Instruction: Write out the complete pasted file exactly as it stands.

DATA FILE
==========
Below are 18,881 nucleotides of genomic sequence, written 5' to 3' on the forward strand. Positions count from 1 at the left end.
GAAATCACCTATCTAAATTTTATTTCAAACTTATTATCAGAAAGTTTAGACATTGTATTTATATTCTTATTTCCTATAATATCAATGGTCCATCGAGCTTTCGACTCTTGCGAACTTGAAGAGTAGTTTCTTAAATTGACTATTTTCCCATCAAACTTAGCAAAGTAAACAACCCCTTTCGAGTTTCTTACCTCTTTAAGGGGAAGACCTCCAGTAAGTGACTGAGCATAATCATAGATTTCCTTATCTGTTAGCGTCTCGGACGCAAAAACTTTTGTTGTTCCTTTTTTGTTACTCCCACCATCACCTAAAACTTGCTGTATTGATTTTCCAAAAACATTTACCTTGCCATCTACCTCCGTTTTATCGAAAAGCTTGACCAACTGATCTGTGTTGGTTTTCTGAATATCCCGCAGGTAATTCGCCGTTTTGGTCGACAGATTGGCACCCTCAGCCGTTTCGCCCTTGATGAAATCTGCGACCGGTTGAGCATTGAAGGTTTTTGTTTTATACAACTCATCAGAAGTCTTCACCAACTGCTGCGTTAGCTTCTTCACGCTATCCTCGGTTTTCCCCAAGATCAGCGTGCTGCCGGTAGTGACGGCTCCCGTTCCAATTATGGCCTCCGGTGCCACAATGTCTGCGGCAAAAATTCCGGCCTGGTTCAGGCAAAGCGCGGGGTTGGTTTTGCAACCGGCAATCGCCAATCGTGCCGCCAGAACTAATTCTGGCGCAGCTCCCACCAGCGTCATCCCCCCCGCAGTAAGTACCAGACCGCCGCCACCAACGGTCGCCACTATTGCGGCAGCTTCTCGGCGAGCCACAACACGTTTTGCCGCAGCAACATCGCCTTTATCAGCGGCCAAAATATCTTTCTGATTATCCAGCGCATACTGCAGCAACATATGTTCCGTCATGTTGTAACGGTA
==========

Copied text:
Below are 18,881 nucleotides of genomic sequence, written 5' to 3' on the forward strand. Positions count from 1 at the left end.
GAAATCACCTATCTAAATTTTATTTCAAACTTATTATCAGAAAGTTTAGACATTGTATTTATATTCTTATTTCCTATAATATCAATGGTCCATCGAGCTTTCGACTCTTGCGAACTTGAAGAGTAGTTTCTTAAATTGACTATTTTCCCATCAAACTTAGCAAAGTAAACAACCCCTTTCGAGTTTCTTACCTCTTTAAGGGGAAGACCTCCAGTAAGTGACTGAGCATAATCATAGATTTCCTTATCTGTTAGCGTCTCGGACGCAAAAACTTTTGTTGTTCCTTTTTTGTTACTCCCACCATCACCTAAAACTTGCTGTATTGATTTTCCAAAAACATTTACCTTGCCATCTACCTCCGTTTTATCGAAAAGCTTGACCAACTGATCTGTGTTGGTTTTCTGAATATCCCGCAGGTAATTCGCCGTTTTGGTCGACAGATTGGCACCCTCAGCCGTTTCGCCCTTGATGAAATCTGCGACCGGTTGAGCATTGAAGGTTTTTGTTTTATACAACTCATCAGAAGTCTTCACCAACTGCTGCGTTAGCTTCTTCACGCTATCCTCGGTTTTCCCCAAGATCAGCGTGCTGCCGGTAGTGACGGCTCCCGTTCCAATTATGGCCTCCGGTGCCACAATGTCTGCGGCAAAAATTCCGGCCTGGTTCAGGCAAAGCGCGGGGTTGGTTTTGCAACCGGCAATCGCCAATCGTGCCGCCAGAACTAATTCTGGCGCAGCTCCCACCAGCGTCATCCCCCCCGCAGTAAGTACCAGACCGCCGCCACCAACGGTCGCCACTATTGCGGCAGCTTCTCGGCGAGCCACAACACGTTTTGCCGCAGCAACATCGCCTTTATCAGCGGCCAAAATATCTTTCTGATTATCCAGCGCATACTGCAGCAACATATGTTCCGTCATGTTGTAACGGTA